From: Kitchen table economics:  in  DSA’s Democratic Left.  Winter 2012.What is Right To Work?  What motivates and who funds  these state campaigns against organized labor?  Answer: In states that have adopted so called Right To Work, annual wages and benefits are about $1,500 lower than for comparable workers in non-RTW states—for both union and nonunion workers.  And the odds of getting health insurance or a pension through one’s job are also lower. (1)

Right to work (RTW)  is a misleading slogan.  It does not guarantee anyone a job, that is a right to work.   Rather, it makes it illegal for unions to require that each worker who benefits from a union contract pays his or her  fair share of the costs of administering that contract.

“Right to Work” is a propaganda title that unfortunately the corporate owned  has successfully branded and the media repeats day by day.  We should avoid repeating the phrase.  Instead we should call it what it is, an assault on unions. Continue reading

China’s Unfair Trade Puts U.S. Jobs at Risk

by Mike Hall, Jan 31, 2012. AFL-CIO

More than 1.6 million American jobs in the nation’s auto supply chain are at risk unless China’s illegal trade practices are curtailed, according to three new reports released today. In a conference call with reporters this afternoon, United Steelworkers (USW) President Leo Gerard said:

China is cheating unmercifully in this sector and we are saying to China—and asking our government to stand up to China and say—“enough is enough.” It is time to enforce our trade policies.

Two reports from the Economic Policy Institute (EPI) and one from Stewart and Stewart, a law firm that has won cases challenging China’s unfair trade practices, detail China’s persistent and growing violations of World Trade Organization (WTO) rules and outline plans by China’s government to use these same tactics to boost their auto parts exports even further. Continue reading

Trumka on Obama’s State of the Union

President Barack Obama’s State of the Union address tonight made clear that he hears the people who aren’t being heard by the 1 percent, says AFL-CIO President Richard Trumka. Obama’s speech showed he “listened to the single mom working two jobs to get by, to the out-of-work construction worker, to the retired factory worker, to the student serving coffee to help pay for college.”

By laying out a vision of an America that can create jobs and prosperity for all instead of wealth for the few, Trumka said the president “voiced the aspirations and concerns of those who are too often ignored.”

Obama also made clear that the era of the 1 percent getting rich by looting the economy, rather than creating jobs, is over.

“Now it’s time for Congress to stop standing in the way of rebuilding our country and act,”  Trumka said. Continue reading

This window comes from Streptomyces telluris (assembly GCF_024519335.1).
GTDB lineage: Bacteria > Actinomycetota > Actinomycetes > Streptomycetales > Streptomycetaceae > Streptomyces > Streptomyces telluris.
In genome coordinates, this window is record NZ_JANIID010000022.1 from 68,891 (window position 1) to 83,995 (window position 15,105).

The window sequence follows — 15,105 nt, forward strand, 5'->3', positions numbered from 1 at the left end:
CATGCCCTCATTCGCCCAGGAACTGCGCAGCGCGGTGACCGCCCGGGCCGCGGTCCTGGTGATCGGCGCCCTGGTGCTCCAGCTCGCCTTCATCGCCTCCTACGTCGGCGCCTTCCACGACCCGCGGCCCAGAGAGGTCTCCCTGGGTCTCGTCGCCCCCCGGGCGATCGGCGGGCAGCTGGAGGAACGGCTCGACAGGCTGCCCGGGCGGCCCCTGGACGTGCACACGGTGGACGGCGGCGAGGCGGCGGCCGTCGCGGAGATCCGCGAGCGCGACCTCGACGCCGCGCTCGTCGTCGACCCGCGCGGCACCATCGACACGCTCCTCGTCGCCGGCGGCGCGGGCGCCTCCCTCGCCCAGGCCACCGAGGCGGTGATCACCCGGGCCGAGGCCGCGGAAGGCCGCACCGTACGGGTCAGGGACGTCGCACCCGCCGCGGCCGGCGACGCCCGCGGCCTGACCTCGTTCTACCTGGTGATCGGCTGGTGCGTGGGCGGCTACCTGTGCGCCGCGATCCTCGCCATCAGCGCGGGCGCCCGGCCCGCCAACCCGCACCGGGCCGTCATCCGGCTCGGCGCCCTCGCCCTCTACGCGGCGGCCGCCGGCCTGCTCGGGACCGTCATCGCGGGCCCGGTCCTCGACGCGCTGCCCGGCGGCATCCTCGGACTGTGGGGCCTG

The Jobs Crisis and a NEW New Deal for America


By Martin Bennett and Richard Walker

The nation is experiencing the most severe economic crisis since the Great Depression. Princeton economist and former vice-chair of the Federal Reserve, Alan Blinder, calls the current crisis a “national jobs emergency.”

The official unemployment rate in September was 9.1 percent – nearly twice the rate a decade ago – leaving 14 million people out of work. In California, the rate is much worse, 12.1 percent, with over two million workers out of luck.
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EPI president critical of proposed debt ceiling deal

by Lawrence Mishell

The Context

This proposed debt ceiling deal tentatively concludes a needlessly manufactured crisis and will do great harm to our nation. The debt we are undertaking now and scheduled to undertake over the next ten years is solely the product of past decisions (primarily unfunded wars, an unfunded prescription drug benefit and two rounds of tax cuts under President George W. Bush) and the recession-related revenue losses caused by the financial crisis generated by financial deregulation and weak oversight. We should end the need to legislatively raise the debt ceiling, since debt decisions are already made when budget bills are passed, and we should hold our elected officials accountable for the budget decisions they make. There is no economic necessity to undertake spending cuts or deficit reduction plans at this point in the economic recovery, when high unemployment is expected to persist for several more years. Jobs should be the priority and jobs are the path to get our nation’s fiscal situation to a responsible place. A long-term deficit reduction at this time should only be done if coupled with substantial deficit-related supports to the economy to rapidly lower unemployment this year and next.

Tax cuts enacted last December account for roughly $800 billion (one-third) of the increased borrowing authority needed to maintain obligations to citizens and creditors through 2012; a two-year extension of all the Bush tax cuts is now being fully financed with deep spending cuts.